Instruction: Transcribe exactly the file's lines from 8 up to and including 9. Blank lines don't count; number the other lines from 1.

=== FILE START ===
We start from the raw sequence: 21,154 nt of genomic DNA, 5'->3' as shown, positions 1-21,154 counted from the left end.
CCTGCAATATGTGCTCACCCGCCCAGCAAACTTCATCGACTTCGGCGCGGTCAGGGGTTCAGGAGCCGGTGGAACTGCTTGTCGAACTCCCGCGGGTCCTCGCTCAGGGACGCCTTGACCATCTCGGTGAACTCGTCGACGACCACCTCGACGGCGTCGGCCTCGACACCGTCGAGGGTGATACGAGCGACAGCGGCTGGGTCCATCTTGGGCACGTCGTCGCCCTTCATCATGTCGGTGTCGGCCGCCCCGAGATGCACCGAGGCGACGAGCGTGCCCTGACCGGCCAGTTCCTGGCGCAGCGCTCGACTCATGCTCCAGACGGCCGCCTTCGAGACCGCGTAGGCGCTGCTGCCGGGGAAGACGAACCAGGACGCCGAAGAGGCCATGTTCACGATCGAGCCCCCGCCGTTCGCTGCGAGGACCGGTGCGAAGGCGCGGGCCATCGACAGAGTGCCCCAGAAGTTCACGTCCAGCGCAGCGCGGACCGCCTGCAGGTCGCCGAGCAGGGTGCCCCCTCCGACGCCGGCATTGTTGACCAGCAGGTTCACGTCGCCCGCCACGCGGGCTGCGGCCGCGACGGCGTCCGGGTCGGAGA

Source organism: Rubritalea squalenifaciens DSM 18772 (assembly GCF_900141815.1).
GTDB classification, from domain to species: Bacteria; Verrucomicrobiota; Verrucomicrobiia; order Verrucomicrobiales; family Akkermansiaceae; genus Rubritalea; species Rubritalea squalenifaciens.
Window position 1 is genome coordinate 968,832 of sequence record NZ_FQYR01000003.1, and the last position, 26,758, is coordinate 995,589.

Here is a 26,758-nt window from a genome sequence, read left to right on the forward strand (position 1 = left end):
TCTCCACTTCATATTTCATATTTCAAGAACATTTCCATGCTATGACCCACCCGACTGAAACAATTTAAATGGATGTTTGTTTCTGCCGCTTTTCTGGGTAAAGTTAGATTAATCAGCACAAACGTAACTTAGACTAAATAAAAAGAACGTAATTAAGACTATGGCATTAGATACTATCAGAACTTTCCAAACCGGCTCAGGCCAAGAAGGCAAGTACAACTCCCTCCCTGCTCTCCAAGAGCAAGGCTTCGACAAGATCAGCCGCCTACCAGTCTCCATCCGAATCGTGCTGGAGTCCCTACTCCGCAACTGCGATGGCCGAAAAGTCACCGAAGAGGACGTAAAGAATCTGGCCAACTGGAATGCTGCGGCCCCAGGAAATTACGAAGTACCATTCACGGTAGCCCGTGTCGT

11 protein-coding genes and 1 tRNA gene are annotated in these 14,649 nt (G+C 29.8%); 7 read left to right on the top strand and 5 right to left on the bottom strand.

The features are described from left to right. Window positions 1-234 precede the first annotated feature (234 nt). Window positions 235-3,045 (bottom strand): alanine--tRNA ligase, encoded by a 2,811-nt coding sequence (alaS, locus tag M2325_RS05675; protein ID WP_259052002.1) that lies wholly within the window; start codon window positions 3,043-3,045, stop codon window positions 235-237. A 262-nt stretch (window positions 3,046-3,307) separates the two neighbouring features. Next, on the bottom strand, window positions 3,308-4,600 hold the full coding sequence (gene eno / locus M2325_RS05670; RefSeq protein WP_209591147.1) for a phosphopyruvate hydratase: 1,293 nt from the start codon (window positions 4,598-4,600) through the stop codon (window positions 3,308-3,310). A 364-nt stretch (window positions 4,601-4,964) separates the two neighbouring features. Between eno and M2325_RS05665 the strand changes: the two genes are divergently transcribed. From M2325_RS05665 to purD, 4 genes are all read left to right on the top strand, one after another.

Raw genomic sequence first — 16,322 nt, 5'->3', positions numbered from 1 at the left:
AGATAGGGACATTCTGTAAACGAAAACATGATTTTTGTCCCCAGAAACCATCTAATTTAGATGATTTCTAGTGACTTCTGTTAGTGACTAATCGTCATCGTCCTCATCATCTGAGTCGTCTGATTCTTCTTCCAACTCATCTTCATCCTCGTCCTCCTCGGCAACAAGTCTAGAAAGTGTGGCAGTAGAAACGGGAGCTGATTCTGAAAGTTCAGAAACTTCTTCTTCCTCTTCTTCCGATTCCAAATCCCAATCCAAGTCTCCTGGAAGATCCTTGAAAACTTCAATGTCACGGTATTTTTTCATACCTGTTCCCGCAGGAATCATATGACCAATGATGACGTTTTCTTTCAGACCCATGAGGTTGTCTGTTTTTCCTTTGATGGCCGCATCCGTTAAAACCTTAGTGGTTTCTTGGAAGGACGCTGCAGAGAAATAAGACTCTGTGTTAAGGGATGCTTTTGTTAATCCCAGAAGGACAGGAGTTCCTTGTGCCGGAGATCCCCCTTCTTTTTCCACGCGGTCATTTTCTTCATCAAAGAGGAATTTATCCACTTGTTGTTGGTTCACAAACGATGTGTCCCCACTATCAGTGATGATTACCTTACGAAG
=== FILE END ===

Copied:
11 protein-coding genes and 1 tRNA gene are annotated in these 14,649 nt (G+C 29.8%); 7 read left to right on the top strand and 5 right to left on the bottom strand.

The features are described from left to right. Window positions 1-234 precede the first annotated feature (234 nt). Window positions 235-3,045 (bottom strand): alanine--tRNA ligase, encoded by a 2,811-nt coding sequence (alaS, locus tag M2325_RS05675; protein ID WP_259052002.1) that lies wholly within the window; start codon window positions 3,043-3,045, stop codon window positions 235-237. A 262-nt stretch (window positions 3,046-3,307) separates the two neighbouring features. Next, on the bottom strand, window positions 3,308-4,600 hold the full coding sequence (gene eno / locus M2325_RS05670; RefSeq protein WP_209591147.1) for a phosphopyruvate hydratase: 1,293 nt from the start codon (window positions 4,598-4,600) through the stop codon (window positions 3,308-3,310). A 364-nt stretch (window positions 4,601-4,964) separates the two neighbouring features. Between eno and M2325_RS05665 the strand changes: the two genes are divergently transcribed. From M2325_RS05665 to purD, 4 genes are all read left to right on the top strand, one after another.